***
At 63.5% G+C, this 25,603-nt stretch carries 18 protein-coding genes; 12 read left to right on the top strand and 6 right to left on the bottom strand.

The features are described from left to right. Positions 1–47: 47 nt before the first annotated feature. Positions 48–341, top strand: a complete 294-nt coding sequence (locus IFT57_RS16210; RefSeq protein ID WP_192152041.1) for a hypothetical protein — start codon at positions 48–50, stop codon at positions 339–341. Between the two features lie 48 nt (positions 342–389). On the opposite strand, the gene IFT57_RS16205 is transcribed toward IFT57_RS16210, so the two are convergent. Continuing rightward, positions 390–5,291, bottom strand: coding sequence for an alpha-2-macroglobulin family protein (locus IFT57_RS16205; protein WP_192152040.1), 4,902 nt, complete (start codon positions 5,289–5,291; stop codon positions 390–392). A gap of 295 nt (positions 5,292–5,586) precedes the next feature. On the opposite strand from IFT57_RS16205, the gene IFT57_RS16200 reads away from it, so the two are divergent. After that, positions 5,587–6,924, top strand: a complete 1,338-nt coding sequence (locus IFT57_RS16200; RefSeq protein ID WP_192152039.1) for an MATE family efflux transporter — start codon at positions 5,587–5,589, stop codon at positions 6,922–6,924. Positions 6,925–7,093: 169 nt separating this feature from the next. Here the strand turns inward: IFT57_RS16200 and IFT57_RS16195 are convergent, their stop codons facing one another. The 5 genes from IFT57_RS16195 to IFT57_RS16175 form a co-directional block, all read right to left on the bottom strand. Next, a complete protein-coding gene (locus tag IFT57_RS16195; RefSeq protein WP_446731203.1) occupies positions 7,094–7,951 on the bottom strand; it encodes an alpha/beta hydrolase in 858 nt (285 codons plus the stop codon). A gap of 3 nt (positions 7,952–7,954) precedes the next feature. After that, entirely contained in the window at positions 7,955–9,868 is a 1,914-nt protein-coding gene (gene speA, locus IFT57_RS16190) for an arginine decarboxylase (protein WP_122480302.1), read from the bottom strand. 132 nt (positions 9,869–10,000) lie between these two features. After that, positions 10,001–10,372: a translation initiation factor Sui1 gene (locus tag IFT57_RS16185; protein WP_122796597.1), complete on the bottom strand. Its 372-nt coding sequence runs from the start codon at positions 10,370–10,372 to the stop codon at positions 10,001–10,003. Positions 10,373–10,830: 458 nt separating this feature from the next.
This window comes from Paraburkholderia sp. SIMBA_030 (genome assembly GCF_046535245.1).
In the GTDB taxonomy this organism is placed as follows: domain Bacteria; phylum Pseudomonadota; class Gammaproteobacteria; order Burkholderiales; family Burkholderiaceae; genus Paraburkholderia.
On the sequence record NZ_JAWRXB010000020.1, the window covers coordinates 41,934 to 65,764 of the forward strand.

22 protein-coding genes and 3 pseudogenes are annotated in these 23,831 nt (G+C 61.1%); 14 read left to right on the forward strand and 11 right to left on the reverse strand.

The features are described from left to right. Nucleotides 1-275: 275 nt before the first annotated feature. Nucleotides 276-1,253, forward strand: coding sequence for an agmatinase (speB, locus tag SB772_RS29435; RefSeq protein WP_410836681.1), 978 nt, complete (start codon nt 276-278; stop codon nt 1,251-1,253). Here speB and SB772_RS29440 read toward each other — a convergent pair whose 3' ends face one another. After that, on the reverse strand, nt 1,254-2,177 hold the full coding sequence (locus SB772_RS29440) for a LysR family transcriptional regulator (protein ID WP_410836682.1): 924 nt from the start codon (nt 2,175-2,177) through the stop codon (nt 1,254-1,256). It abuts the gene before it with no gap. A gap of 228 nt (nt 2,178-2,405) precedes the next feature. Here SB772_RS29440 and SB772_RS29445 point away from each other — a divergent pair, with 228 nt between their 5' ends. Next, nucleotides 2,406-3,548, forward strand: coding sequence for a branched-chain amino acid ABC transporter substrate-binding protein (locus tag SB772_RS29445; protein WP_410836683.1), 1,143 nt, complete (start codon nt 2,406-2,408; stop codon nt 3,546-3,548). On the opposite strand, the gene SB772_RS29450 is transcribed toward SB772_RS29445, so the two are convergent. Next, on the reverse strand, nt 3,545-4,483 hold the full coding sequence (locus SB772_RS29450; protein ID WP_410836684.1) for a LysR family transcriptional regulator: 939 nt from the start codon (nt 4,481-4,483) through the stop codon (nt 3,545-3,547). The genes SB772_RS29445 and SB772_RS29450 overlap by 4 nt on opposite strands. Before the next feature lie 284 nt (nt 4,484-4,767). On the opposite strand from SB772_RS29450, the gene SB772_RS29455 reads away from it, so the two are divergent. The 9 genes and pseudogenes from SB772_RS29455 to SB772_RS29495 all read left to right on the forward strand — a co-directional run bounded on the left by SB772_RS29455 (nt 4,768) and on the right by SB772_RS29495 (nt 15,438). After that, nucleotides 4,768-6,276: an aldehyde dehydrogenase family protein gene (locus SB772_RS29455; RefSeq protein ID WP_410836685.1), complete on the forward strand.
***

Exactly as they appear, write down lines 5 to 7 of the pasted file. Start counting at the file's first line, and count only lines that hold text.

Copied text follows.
On the sequence record NZ_JAWRXB010000020.1, the window covers coordinates 41,934 to 65,764 of the forward strand.

22 protein-coding genes and 3 pseudogenes are annotated in these 23,831 nt (G+C 61.1%); 14 read left to right on the forward strand and 11 right to left on the reverse strand.

The features are described from left to right. Nucleotides 1-275: 275 nt before the first annotated feature. Nucleotides 276-1,253, forward strand: coding sequence for an agmatinase (speB, locus tag SB772_RS29435; RefSeq protein WP_410836681.1), 978 nt, complete (start codon nt 276-278; stop codon nt 1,251-1,253). Here speB and SB772_RS29440 read toward each other — a convergent pair whose 3' ends face one another. After that, on the reverse strand, nt 1,254-2,177 hold the full coding sequence (locus SB772_RS29440) for a LysR family transcriptional regulator (protein ID WP_410836682.1): 924 nt from the start codon (nt 2,175-2,177) through the stop codon (nt 1,254-1,256). It abuts the gene before it with no gap. A gap of 228 nt (nt 2,178-2,405) precedes the next feature. Here SB772_RS29440 and SB772_RS29445 point away from each other — a divergent pair, with 228 nt between their 5' ends. Next, nucleotides 2,406-3,548, forward strand: coding sequence for a branched-chain amino acid ABC transporter substrate-binding protein (locus tag SB772_RS29445; protein WP_410836683.1), 1,143 nt, complete (start codon nt 2,406-2,408; stop codon nt 3,546-3,548). On the opposite strand, the gene SB772_RS29450 is transcribed toward SB772_RS29445, so the two are convergent. Next, on the reverse strand, nt 3,545-4,483 hold the full coding sequence (locus SB772_RS29450; protein ID WP_410836684.1) for a LysR family transcriptional regulator: 939 nt from the start codon (nt 4,481-4,483) through the stop codon (nt 3,545-3,547). The genes SB772_RS29445 and SB772_RS29450 overlap by 4 nt on opposite strands. Before the next feature lie 284 nt (nt 4,484-4,767). On the opposite strand from SB772_RS29450, the gene SB772_RS29455 reads away from it, so the two are divergent. The 9 genes and pseudogenes from SB772_RS29455 to SB772_RS29495 all read left to right on the forward strand — a co-directional run bounded on the left by SB772_RS29455 (nt 4,768) and on the right by SB772_RS29495 (nt 15,438). After that, nucleotides 4,768-6,276: an aldehyde dehydrogenase family protein gene (locus SB772_RS29455; RefSeq protein ID WP_410836685.1), complete on the forward strand.